When you sometimes wish you’d been born 100 years ago, to have lived in the exciting days when California was a new “discovery,” head for Roaring Camp and follow the Grizzly Bear Route through the giant redwoods in Santa Cruz County just south of San Francisco.
As the little locomotive Dixiana rounds the bend, open passenger cars and yellow caboose rattling along behind, its shrill whistle pierces the morning stillness and steam billows in huge clouds across the horizon. You step from the depot waiting room onto the platform and enter a bygone era.
Ticket in hand, you board one of the last of the nation’s steam-powered passenger trains on the historic Roaring Camp and Big Trees Narrow-Gauge Railroad. The six-mile journey will take you through groves of mammoth trees, some more than 2,000 years old, and past station points with such colorful names as McSkunk Junction, Indian Creek, Grizzly Flats and Shotgun Pass.
After little Dixiana is filled from the old wooden water tower alongside the track, you start your trek up the steepest railroad grade in North America, so twisting that at times from the caboose you can see the engine chugging its way up the mountain.
You can almost reach out and touch the redwoods. Dainty blue flowers and yellow vines carpet the ground, and far below are vast areas of reddish madronos whose bark was used centuries ago by the Indians for medicine.
The engine’s sooty smell reminds you of the faded sign posted in the depot, warning that the company will not be responsible for cleaning “authentic 1890 steam locomotive soot” from your clothing.
Up ahead is Cathedral Grove, popular for moonlight weddings. A circle of redwoods surrounds a giant stump that serves as the pulpit. In silence and awe you gaze at the grandeur and beauty of the world’s tallest living trees, many more than 200 feet high.
The train route takes you directly through the Welch Big Trees Grove, bought in 1867 to preserve the trees for posterity. Marring the breathtaking beauty of the forest are the remains of the burned-out trestle that arsonists set afire on July 4, 1976. Plans are in the works to rebuild the bridge by 1990.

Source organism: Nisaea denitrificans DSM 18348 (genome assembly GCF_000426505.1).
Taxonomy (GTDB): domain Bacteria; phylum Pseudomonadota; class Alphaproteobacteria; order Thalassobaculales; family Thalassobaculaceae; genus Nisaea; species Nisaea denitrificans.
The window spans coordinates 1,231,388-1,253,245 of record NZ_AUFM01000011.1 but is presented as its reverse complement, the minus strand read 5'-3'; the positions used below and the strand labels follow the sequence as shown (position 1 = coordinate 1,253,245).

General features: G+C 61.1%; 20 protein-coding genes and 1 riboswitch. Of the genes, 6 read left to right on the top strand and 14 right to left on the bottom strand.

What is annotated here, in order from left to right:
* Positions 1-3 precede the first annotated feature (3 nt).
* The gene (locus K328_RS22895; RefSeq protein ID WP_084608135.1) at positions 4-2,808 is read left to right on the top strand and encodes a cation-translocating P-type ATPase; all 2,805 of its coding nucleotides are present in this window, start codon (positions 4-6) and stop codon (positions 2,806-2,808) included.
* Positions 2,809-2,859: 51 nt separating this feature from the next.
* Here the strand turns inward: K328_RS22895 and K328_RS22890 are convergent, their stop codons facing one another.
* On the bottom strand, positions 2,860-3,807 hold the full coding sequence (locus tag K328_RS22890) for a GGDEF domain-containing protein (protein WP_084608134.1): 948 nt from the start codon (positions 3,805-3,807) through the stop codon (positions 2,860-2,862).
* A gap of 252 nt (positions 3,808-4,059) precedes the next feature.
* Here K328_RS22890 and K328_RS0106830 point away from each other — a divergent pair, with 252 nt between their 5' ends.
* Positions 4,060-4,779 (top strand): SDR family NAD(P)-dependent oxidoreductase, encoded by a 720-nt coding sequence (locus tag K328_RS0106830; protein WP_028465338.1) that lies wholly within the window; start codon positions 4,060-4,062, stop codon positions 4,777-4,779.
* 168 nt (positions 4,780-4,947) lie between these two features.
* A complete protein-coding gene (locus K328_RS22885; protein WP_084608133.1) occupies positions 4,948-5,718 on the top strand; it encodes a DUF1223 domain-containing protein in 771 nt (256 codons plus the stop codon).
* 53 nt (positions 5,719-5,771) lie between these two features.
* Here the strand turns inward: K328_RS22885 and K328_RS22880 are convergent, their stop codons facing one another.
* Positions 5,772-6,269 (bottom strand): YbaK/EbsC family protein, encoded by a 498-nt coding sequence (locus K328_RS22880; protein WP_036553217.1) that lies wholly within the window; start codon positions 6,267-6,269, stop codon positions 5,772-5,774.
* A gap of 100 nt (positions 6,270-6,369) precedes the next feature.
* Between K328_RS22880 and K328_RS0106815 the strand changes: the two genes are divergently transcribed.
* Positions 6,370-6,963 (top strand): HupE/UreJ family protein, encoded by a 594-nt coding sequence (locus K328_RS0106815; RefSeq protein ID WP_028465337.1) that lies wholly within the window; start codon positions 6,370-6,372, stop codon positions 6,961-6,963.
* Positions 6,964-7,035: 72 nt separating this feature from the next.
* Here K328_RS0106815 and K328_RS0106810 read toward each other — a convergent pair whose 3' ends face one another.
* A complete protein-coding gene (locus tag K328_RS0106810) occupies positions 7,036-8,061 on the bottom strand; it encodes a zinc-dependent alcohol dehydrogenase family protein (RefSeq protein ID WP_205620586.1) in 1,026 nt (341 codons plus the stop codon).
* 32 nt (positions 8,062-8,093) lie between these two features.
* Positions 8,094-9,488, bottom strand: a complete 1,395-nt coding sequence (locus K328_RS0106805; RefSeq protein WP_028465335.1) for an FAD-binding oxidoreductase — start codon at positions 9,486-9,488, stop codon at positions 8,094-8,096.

After you arrive at the peak of Bear Mountain, you can spend the rest of the day picnicking or hiking and return on a later train.
The narrow-gauge rails carrying you on this one-hour journey were manufactured in the early 1880s and brought around Cape Horn on a sailing ship. Not only did gold miners, lumberjacks and desperadoes travel over these rails, but also such notables as Prince Edward of England and Presidents Benjamin Harrison and Theodore Roosevelt.
Established in the 1830s, Roaring Camp was the first U.S. settlement in California. Home of the first whiskey distillery in the West, it got its name from the Mexican authorities who found its occupants wild and boisterous. A single gold nugget worth $32,000 was discovered six years before the 1849 Gold Rush. It is also the locale of Bret Harte’s short story, “The Luck of Roaring Camp.”
Take time to walk the winding paths of nearby Henry Cowell Redwoods State Park. Browse in the general store, where you will be tempted by colorful stick candy, unusual blends of tea, old-fashioned toys, books and handwork typical of the 1880s. Stop in at the Red Caboose Saloon for a bite to eat or a drink.
Feast on the chuck wagon barbecue (open from noon to 3 p.m. Saturdays and Sundays from May through October) with a choice of Dixiana steak, chuck wagon chicken, lumberjack ribs or gold rush steak, along with tossed green salad, Western-style beans and sourdough rolls. Top it off with Santa Cruz mountain cider as you roast marshmallows over the campfire. Enjoy the banjo and guitar tunes of pioneer days.
Trains depart from Roaring Camp Depot daily with the exception of Christmas--one to eight departures each day, depending on seasonal demand. The fare is $8.75, $5.75 for children 3 to 15, children under 3 free. For groups of 25 the fare is $7.90 for adults, $5.25 for children.
During summer, Moonlight Steam Train Parties are scheduled on certain Saturday nights from 7 to 11, with barbecue.
To reach Roaring Camp from San Jose, drive California 17 to the Felton exit, then go west three miles to Graham Hill Road and Roaring Camp.
California Pacific Coast Tours offers escorted tours for groups of 25 or more from San Francisco. For more information, write to Roaring Camp & Big Trees Narrow-Gauge Railroad, P.O. Box G-1, Felton, Calif. 95018, or call (408) 335-4484.